South Sudanese call for peace, ending sexual violence against women
Juba, March 8, 2018 (Xinhua/NAN) South Sudan on Thursday joined the rest of the world in marking the International Women’s Day amid calls for ending gender-based violence, sexual abuse, discrimination in the war-torn nation.
Hundreds of women marked the event by staging a peaceful procession in Juba carrying placards calling for empowerment and an end to all forms of women’s rights violations.
Women interviewed by newsmen said the civil war that is now in its fifth year and a biting economic crisis have caused a lot of suffering in their lives.
“Our children and husbands are dying daily. Women are being raped. How long will this continue? We want peace and reconciliation in our country,’’ 55-year-old Jane Kaku told newsmen.
According to a survey released in November 2017 by the International Rescue Committee, violence perpetrated against women and girls in war-torn South Sudan are among the highest in the world and twice the global average.
“Old women are being raped, small girls are being gang raped.
“Government must implement the law and punish these rapists because women in south Sudan are tired of suffering,’’ activist Sarah Keji said.
Awut Deng Achuil, Minister of Gender and Social Welfare, said women who make up over 60 per cent of South Sudan’s population continue to bear the brunt of violence from armed groups, sexual violence and child marriage.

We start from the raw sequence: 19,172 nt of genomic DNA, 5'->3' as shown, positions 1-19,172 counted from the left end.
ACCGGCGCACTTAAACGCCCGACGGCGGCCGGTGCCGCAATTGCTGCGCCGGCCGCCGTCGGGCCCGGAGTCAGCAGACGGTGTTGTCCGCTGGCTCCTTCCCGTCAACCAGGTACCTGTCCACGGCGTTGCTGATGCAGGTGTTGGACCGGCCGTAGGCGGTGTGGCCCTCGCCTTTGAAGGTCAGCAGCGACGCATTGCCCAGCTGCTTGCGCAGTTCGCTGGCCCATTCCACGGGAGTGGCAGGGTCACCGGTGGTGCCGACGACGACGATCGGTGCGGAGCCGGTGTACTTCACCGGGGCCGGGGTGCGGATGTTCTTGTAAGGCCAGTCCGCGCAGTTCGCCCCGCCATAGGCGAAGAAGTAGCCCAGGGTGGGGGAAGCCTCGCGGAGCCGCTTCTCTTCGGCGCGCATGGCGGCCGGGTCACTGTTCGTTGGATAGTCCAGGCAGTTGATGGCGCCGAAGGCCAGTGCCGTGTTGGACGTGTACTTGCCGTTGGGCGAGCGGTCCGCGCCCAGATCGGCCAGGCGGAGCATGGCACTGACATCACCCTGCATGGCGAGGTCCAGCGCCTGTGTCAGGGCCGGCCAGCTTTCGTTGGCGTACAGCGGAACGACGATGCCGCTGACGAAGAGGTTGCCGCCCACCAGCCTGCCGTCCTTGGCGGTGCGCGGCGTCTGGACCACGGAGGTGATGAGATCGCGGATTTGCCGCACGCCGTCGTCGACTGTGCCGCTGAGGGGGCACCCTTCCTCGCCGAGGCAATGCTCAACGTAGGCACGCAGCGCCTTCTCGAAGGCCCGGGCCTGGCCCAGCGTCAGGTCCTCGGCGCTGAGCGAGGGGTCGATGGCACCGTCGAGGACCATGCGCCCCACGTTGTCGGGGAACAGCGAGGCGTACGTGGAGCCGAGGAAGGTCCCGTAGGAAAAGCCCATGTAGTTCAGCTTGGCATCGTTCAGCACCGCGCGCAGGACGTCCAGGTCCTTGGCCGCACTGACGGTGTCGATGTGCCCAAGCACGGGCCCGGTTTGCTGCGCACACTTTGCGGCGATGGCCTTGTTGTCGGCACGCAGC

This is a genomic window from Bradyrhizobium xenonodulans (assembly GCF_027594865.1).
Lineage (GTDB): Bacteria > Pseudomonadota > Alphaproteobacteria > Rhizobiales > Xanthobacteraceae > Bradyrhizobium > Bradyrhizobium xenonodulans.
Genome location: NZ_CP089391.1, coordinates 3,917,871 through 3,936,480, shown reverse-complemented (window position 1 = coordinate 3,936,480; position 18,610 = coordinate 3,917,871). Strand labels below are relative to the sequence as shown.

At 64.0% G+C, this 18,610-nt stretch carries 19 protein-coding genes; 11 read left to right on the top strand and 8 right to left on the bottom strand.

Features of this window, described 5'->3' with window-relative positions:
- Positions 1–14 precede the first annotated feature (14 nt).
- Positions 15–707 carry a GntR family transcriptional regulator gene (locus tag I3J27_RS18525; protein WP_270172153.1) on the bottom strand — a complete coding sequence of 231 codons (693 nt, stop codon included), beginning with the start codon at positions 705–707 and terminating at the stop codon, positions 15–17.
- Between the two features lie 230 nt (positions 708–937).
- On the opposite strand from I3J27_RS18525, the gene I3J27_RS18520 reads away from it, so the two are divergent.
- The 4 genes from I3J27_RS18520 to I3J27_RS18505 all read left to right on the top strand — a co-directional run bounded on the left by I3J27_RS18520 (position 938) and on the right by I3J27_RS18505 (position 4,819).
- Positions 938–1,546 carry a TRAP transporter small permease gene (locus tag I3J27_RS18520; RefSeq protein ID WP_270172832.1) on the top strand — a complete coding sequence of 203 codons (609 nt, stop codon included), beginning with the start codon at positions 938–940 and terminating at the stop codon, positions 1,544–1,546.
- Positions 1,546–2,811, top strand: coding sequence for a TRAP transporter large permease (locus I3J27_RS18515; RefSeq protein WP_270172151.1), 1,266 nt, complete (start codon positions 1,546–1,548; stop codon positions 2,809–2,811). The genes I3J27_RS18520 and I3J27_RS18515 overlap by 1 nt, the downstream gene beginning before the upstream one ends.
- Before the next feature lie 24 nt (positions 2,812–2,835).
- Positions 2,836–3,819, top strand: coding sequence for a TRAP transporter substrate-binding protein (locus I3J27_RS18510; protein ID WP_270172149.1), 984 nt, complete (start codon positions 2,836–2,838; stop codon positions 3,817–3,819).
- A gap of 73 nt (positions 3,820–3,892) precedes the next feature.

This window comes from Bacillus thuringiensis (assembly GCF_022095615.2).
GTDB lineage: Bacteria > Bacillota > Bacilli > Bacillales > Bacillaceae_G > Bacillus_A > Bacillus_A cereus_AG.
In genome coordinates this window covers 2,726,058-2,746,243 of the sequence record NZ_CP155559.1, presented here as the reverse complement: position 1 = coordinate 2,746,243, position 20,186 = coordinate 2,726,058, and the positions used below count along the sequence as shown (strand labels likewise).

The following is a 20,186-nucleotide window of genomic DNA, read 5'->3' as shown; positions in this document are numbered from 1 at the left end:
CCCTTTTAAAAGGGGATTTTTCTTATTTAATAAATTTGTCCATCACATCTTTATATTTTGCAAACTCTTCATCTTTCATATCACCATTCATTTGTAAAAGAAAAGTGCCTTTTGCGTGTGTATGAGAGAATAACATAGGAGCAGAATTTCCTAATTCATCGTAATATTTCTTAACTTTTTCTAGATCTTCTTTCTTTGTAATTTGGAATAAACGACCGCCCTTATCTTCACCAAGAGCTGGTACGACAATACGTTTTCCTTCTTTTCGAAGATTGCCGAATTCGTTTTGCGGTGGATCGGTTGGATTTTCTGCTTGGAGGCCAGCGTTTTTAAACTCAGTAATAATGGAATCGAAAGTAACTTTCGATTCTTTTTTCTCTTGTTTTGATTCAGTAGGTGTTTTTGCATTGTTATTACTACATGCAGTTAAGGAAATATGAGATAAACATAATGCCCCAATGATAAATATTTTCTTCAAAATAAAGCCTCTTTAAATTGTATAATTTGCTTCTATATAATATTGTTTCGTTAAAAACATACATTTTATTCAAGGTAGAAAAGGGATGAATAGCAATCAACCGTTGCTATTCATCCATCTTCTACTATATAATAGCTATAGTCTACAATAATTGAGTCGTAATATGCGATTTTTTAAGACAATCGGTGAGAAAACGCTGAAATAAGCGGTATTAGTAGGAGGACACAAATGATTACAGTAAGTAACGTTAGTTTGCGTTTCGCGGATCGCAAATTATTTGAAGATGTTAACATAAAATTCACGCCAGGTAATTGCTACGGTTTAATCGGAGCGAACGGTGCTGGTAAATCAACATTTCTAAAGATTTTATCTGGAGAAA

Achuil said immediate action focusing on investment in women’s programs is needed for attainment of gender parity in the world’s youngest nation.
“It is sad that our girls are booked for marriage when they are three years old. It is too much to bear. Time is now to take action to change the lives of women through silencing the guns,’’ Achuil said.
According to the UN, gender-based violence (GBV) is persistent and a serious problem in the East African nation as 98 per cent of GBV incidents reported in South Sudan in 2016 affected women and girls.
The UN said that GBV included rape, sexual assault, domestic violence, forced and early marriage that affect women, girls, boys and men.
David Shearer, head of the UN mission in South Sudan (UNMISS), urged the government and development partners to invest more in women empowerment initiatives for realisation of gender equality and socioeconomic progress for all women in south Sudan.
“This day is about women and girls, but is it also about peace.
“It is a chance to challenge ourselves to find other ways to transform their lives of women and girls in South Sudan and across the world,’’ Shearer said. (Xinhua/NAN)
Edited by Abiodun Oluleye/Felix Ajide
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